Journal of Reproductive Medicine Gynaecology & Obstetrics Category: Medical Type: Research Article

The Correlation between CGB Gene Splice Variants in Women with Recurrent Spontaneous Abortions

Alexandros Psarris1*, Chrisa Lourida2, Sofoklis Stavrou3, Despina Mavrogianni3, Dimitris Loutradis4 and Peter Drakakis2
1 Department Of Obstetrics And Gynecology, "Alexandra" General Hospital, National And Kapodistrian University Of Athens, Vasilissis Sofia 80 And Lourou Street, 11528 Athens, Greece
2 Department Of Obstetrics And Gynecology, "Alexandra" General Hospital, National And Kapodistrian University Of Athens, Athens, Greece
3 Department Of Obstetrics And Gynecology, "alexandra" General Hospital, National And Kapodistrian University Of Athens, Athens, Greece
4 Department Of Obstetrics And Gynecology, "Alexandra" General Hospital, National And Kapodistrian University Of Athens, Athens, Greece

*Corresponding Author(s):
Alexandros Psarris
Department Of Obstetrics And Gynecology, "Alexandra" General Hospital, National And Kapodistrian University Of Athens, Vasilissis Sofia 80 And Lourou Street, 11528 Athens, Greece
Tel:+0030 6979232977,
Email:Psarris.alexandros@gmail.com

Received Date: Aug 05, 2019
Accepted Date: Sep 03, 2019
Published Date: Sep 10, 2019

Abstract

Background: Human Chorionic Gonadotrophin (hCG) is a heterodimer glycoprotein which is mainly produced by the syncytiotrophoblast cells of the placenta during pregnancy and it is involved in a variety of biological procedures. The β-subunit of hCG is coded by CGB, CGB5, CGB8 genes. Most of βCGB transcripts are produced by CGB5 and CGB8 genes, while CGB1 and CGB2 are considered to be pseudogenes, coding a hypothetical protein, involved in implantation stage. Discrepancies in the expression levels of these genes are associated with a higher risk of abortion or ectopic pregnancy. The presence of polymorphisms in these genes, could act as a prognostic marker in women at risk for recurrent miscarriage.

Objectives: The purpose of this study is to detect any correlation between CGB1 and CGB2 gene expression levels and the probability of recurrent miscarriage.

Method: 163 Caucasian women with recurrent miscarriages and 87 ethnically matched controls with at least one successful pregnancy were included in this study. DNA from cells of peripheral blood was isolated using and subjected to PCR amplification to determine the presence of specific for CGB1 and CGB2 splice variants using appropriate gene specific primers. The obtained product from each patient was visualized using agarose gel and acrylamide gel electrophoresis.

Conclusion: The splice variant of CGB1 (573bp) was not expressed neither in the RSA group nor in the control group. The CGB2 splice variant (627bp) was expressed in all the women of the study (both study group and control group).

Keywords

CGB splice variants; HCG genes; Recurrent miscarriage; Recurrent spontaneous abortions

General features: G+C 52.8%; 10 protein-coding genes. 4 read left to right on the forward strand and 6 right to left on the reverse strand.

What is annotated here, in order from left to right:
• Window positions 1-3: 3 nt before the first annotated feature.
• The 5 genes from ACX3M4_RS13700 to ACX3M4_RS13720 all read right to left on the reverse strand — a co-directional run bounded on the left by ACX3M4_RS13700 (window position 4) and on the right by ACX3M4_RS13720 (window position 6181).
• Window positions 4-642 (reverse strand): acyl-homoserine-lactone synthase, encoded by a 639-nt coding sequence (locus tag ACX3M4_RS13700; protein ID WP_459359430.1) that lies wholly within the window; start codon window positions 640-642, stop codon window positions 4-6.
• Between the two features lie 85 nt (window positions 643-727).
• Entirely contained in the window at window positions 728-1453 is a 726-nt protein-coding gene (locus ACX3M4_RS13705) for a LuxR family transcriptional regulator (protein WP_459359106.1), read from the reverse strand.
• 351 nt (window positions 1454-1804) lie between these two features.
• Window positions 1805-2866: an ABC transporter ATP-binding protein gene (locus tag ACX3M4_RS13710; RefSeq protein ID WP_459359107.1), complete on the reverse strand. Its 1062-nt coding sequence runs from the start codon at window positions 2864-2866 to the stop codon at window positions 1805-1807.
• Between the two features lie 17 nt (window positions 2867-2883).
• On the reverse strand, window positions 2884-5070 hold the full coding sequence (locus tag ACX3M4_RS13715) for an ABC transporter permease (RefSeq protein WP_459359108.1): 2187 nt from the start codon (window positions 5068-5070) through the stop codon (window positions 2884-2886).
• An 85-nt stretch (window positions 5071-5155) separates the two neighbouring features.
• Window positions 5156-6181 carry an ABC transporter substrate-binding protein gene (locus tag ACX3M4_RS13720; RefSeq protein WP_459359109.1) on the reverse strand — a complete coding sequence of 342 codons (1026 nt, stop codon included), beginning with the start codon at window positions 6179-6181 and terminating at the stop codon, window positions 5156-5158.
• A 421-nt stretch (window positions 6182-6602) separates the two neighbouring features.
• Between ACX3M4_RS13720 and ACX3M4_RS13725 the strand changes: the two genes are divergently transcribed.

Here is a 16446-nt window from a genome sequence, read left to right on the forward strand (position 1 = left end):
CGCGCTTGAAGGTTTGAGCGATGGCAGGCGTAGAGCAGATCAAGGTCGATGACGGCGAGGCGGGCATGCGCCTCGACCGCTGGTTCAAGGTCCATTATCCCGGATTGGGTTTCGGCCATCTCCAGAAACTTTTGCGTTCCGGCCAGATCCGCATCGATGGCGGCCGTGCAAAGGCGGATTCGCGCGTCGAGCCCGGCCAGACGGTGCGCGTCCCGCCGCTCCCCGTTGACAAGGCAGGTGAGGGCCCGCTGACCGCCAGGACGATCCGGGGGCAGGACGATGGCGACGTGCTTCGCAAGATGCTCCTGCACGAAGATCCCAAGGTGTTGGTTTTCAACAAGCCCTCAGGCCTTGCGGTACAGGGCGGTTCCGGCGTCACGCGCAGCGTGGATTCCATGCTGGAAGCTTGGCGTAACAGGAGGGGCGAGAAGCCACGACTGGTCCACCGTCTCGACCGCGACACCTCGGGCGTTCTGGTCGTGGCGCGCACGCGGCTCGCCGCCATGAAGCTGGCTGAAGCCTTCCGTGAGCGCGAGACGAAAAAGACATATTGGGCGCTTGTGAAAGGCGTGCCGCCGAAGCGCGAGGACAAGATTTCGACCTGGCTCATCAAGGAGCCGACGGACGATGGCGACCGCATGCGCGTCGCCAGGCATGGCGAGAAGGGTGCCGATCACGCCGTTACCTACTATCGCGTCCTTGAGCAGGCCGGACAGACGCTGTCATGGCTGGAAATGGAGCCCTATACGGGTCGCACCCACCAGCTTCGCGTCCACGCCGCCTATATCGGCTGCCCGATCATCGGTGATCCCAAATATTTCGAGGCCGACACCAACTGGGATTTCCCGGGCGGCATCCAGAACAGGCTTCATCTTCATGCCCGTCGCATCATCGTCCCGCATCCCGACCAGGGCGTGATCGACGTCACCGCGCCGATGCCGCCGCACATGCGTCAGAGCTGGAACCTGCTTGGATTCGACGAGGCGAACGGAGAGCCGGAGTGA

INTRODUCTION

Human Chorionic Gonadotrophin (hCG) is a heterodimer glycoprotein which is mainly produced by the syncytiotrophoblast cells of the placenta during pregnancy and it is involved in a variety of biological procedures [1]. The synthesis of the β?subunit of Human Chorionic Gonadotropin (βhCG) begins shortly after fertilization (βhCG been detected in the 2-cell stage embryo [2]) and it reaches its peak in the maternal blood stream at 9-10 weeks of pregnancy. HCG has many functions during normal pregnancy as it is involved in delaying the apoptosis of the corpus luteum [3], modulating the implantation of the blastocyst [4,5], regulating the placentation and angiogenesis [6-8] and developing maternal immunotolerance [9].

HCG is composed of two subunits α and β. Subunit α is common while subunit β is hormone specific. Subunit α is encoded by a single gene located on chromosome 6q12-q21, while a cluster of genes on chromosome 19q13.3 are responsible for encoding the β subunit [10]. There are six Chorionic Gonadotropin Beta (CGB) genes all originating from the gene responsible for coding the β subunit of the Luteinizing Hormone (LH) via duplication during primate evolution [11]. The beta subunit of hCG is a 163 amino acid protein coded by CGB, CGB5, CGB7 and CGB8 genes which share 97-99% of their sequence identity [10].

CGB1 and CGB2 genes share an 85% identity with the other genes in the cluster and they encode a hypothetical protein of 132 amino acids that does not have any homology with the functional β subunit and does not correspond to any known protein from the GenBank database [10]. This change has been caused by an inserted DNA fragment (736 bp for CGB1 and 724 bp for CGB2) that replaced the 52-bp sequence at the proximal end of the promoter, and also the entire 5’-UTR of the ancestral hCG β-subunit coding gene fragment, which is still present in classical CGB genes [12,13]. Despite our lack of knowledge regarding the role of this protein, earlier studies have detected mRNA from CGB1 and CGB2 in the placenta as well as the pituitary proving the functionality of these genes [12,14].